Measure twice and cut once is a well-known phrase among surgeons, but this is not always what happens. To better prepare new surgeons for the operating room, University of Houston (UH) computer scientists are working with medical researchers at the Methodist Institute for Technology, Innovation and Education (MITIE) to improve existing training processes. At the core of their effort is understanding the role of stress on a surgeon's path to competency.
Ioannis Pavlidis, director of the Computational Physiology Laboratory at UH, Dr. Barbara Bass, chair of the department of surgery at The Methodist Hospital, and their colleagues describe their findings in a paper titled "Fast by Nature How Stress Patterns Define Human Experience and Performance in Dexterous Tasks." The article appears in Scientific Reports, the new open-access research publication from the Nature Publishing Group.
The group recently completed a three-year study funded by the National Science Foundation (NSF) that measured the stress levels of physicians during surgical training. In addition to the $500,000 from NSF, the researchers received a $200,000 grant from the John F. and Carolyn Bookout Fund to supplement the study.
Pavlidis and his colleagues developed a non-contact method of measuring stress and the body's response to threats or challenges. This new thermal imaging method is capable of quantifying performance and physiological stress indicators by measuring facial perspiration, revealing how a person reacts to a threatening situation. This is called a sympathetic response. Pavlidis, Bass and their teams were able to monitor these sympathetic responses of 17 surgeons 10 experienced and 7 novices while engaged in laparoscopic surgical training over the course of several months.
Bass, an authority in surgical education and director of MITIE, had long recognized that surgeons in training exhibit stress as they learn to perform surgical procedures. The team hypothesized this stress could be measured using the thermal facial mapping technology developed by the Pavlidis research laboratory and set out to determine if facial thermal stress would correlate with surgical skill performance.
"We found that regardless of experience level, surgeons attempt to perform tasks at the same speed," Pavlidis said. "This is counterintuitive, because you would expect common sense to tell a novice to be more careful and slow down in an effort to reduce errors. This was not the case in our study. Instead, the novices attempted the tool transferring, cutting and suturing tasks as fast as the experienced surgeons, thereby making many more errors due to their lack of experience to accommodate such speed."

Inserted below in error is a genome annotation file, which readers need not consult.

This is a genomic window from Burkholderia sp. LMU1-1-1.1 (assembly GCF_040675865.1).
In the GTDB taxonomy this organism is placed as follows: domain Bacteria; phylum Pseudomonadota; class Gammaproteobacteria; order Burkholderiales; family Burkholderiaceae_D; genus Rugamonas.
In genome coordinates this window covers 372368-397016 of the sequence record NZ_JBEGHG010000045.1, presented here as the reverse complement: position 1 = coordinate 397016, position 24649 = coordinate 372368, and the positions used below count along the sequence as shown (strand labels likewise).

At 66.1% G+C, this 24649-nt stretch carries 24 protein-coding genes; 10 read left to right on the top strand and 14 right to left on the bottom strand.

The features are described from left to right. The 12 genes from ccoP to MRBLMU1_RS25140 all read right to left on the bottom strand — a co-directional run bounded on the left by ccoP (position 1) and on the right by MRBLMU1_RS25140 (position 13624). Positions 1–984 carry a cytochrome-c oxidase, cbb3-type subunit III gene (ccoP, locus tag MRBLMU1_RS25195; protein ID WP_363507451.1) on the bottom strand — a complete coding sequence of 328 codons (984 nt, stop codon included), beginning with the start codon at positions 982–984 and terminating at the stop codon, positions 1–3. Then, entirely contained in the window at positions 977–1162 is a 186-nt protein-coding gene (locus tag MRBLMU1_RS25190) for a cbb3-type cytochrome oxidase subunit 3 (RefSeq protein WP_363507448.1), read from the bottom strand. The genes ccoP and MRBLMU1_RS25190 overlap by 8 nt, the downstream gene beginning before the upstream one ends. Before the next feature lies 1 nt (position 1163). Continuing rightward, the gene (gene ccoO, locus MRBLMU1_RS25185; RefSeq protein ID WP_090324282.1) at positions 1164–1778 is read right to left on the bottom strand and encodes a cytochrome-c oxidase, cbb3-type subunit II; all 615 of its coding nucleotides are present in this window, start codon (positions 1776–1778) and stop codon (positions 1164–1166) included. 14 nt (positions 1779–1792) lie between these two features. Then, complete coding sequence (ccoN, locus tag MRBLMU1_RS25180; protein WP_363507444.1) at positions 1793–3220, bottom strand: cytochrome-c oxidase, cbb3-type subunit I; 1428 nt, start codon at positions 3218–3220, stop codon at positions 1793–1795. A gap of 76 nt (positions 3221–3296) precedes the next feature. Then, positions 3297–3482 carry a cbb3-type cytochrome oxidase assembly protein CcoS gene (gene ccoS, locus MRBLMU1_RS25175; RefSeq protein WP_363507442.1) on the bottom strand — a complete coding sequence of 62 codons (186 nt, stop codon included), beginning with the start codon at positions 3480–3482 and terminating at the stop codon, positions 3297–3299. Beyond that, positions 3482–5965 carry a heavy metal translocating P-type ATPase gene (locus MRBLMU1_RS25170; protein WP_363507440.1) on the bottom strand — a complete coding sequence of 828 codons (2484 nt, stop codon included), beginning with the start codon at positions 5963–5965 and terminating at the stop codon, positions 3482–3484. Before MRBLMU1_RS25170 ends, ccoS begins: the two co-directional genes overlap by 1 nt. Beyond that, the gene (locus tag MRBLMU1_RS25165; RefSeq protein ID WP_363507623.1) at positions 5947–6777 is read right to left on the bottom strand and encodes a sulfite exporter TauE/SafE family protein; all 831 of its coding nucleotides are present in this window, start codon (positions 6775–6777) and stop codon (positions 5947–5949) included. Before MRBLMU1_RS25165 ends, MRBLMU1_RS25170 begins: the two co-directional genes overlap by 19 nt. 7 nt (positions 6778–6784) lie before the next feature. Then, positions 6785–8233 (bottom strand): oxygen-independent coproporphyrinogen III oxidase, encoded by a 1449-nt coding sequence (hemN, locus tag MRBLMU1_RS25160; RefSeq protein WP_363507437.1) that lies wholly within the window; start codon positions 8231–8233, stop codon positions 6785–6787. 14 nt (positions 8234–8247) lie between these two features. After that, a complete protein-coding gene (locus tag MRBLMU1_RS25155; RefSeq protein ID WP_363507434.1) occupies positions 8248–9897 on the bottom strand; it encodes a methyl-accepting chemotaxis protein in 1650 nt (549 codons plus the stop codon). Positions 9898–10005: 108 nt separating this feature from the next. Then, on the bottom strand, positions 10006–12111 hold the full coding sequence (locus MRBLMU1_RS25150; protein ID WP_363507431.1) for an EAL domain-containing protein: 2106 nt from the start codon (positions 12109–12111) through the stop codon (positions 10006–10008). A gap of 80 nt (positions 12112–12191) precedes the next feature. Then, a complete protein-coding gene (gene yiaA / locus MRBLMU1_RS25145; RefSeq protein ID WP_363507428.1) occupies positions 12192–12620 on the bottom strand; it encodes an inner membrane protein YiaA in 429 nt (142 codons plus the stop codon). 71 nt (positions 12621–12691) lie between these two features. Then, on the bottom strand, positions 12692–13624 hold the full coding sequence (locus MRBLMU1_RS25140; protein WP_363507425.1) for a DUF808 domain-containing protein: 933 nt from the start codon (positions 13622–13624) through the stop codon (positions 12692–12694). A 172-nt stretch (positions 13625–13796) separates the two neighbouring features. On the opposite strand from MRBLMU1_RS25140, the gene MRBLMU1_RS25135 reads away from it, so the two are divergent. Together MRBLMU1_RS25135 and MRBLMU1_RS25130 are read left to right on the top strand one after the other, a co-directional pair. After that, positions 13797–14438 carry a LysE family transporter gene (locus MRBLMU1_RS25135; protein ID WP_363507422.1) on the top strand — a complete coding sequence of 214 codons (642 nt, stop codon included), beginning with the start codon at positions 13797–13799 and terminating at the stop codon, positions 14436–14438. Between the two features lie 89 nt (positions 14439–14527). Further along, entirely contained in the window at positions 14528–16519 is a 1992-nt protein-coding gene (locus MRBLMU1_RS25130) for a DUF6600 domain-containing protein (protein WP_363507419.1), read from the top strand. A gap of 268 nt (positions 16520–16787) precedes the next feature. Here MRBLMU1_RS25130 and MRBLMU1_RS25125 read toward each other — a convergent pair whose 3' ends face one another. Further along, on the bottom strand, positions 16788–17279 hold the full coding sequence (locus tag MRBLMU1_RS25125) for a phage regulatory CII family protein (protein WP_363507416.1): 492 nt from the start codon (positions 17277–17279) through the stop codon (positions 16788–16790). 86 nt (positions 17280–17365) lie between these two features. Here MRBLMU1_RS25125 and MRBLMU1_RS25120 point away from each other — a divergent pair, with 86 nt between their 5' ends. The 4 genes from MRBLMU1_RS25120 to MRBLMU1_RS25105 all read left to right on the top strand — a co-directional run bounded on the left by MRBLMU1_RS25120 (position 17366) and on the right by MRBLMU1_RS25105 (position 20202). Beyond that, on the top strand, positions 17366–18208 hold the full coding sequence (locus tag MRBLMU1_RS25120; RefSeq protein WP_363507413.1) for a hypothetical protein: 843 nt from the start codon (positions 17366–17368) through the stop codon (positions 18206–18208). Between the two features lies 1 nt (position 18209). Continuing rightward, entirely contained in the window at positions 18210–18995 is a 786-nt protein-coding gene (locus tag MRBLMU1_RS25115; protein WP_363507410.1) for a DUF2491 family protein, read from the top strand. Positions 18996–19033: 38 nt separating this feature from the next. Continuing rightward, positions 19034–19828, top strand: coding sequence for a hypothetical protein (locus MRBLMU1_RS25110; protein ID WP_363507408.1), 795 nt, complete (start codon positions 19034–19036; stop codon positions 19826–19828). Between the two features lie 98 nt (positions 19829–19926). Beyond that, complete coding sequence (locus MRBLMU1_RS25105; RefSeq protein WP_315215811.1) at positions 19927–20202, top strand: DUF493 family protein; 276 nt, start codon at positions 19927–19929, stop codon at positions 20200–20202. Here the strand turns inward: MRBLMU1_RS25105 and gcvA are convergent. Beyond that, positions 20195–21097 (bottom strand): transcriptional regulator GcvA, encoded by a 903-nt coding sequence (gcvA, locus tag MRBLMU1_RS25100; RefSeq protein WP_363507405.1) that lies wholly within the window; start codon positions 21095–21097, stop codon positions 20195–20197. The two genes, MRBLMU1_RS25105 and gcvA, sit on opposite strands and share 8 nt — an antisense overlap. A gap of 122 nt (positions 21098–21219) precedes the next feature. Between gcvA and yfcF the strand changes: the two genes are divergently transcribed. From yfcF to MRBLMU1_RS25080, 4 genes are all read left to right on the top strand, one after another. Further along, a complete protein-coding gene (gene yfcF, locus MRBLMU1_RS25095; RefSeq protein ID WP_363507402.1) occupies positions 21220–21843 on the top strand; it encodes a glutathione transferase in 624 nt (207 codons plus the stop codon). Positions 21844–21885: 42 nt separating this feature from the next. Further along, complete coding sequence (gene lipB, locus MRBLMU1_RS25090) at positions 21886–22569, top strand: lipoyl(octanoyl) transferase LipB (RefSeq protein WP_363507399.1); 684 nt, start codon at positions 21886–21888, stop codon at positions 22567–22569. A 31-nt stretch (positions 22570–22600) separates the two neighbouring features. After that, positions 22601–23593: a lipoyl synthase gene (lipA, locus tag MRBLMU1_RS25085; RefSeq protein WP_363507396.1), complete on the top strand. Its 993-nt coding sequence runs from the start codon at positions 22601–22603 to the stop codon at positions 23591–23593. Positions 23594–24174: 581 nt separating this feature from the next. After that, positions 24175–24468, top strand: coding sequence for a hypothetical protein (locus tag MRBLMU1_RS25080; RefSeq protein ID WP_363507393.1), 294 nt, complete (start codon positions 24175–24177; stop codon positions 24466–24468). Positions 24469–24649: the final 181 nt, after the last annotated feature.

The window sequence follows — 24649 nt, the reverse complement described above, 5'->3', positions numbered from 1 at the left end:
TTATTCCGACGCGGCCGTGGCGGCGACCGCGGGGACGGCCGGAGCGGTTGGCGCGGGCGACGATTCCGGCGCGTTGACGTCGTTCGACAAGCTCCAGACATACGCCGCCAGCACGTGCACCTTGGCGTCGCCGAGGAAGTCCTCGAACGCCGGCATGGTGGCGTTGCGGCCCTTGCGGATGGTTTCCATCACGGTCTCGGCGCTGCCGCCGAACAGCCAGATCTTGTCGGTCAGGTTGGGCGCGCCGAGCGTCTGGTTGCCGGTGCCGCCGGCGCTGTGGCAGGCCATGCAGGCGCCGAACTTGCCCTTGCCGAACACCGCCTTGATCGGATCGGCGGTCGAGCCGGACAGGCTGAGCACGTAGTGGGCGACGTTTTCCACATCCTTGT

This led Pavlidis and his colleagues to question why this was the case, and they discovered that high stress levels in novices were the likely trigger of fast behavior. When presented with a challenging task, he said, the basic human instinct of survival mode kicked in precipitating action, even if the speed of that action was counterproductive for the desired result.
"While we hypothesized that stress is a factor in surgical training, we were not aware of the impact of stress on the learning process," Bass said. "This behavioral pattern and its cause were well hidden, because until recently, objective stress measurements in natural settings were difficult. Even if such measurements were feasible, educators would not likely have made the connection since current metrics for skill acquisition are often based on the time required to execute a task. The results of this study suggest that we rethink our philosophy of training to an endpoint that includes speed, as opposed to stressing precision in skill development, even if the pace of skill execution is deliberately slowed."
With this knowledge, Bass, Pavlidis and their colleagues strive to change the current standards of surgical training that grade only on time and error performance without taking "nerves" into account. Incorporating the testing of physiological reactions into the process would reveal whether surgeons have truly stopped internalizing the fear despite the dexterity they are able to exhibit externally in current training evaluation methods.
"Our goal is for surgical training to go beyond just measuring time and errors at face value," Pavlidis said. "Instead, we also must look at the sympathetic responses that are the telltale sign of whether a surgeon is in control of his or her anxiety with the task at hand and ready to move beyond simulated surgeries and be trusted with human patients."
The key, the researchers believe, is to reduce stress levels in the initial stages of training. Reduction of stress may result in reduction of attempt pace and consequent reduction of errors.
"Surgeons have long considered speed to be a metric for efficiency in surgery," Bass said. "However, this study demonstrates that speed during skill acquisition is, in fact, a counterproductive metric and one that may need to be specifically interrupted to enhance training efficiency."
It is likely a broad problem, Pavlidis says, with stress appearing to interfere with the skill acquisition process in general. Therefore, a future area he'd like to pursue is finding a way to reduce stress that would allow novices across a variety of professions to attempt tasks at speeds more commensurate with their experience. He says if trainees could just slow down, then it may shorten the training time and enhance their experience.
Lasting more than three years, this multidisciplinary effort included surgeons, computer scientists, engineers and statisticians. In addition to Pavlidis and Bass, key contributors included Panagiotis Tsiamyrtzis from the department of statistics at Athens University of Economics and Business; Dvijesh Shastri, Avinash Wesley, Yan Zhou, Peggy Lindner, Pradeep Buddharaju and Anitha Mandapati from UH; and Drs. Rohan Joseph and Brian Dunkin from MITIE.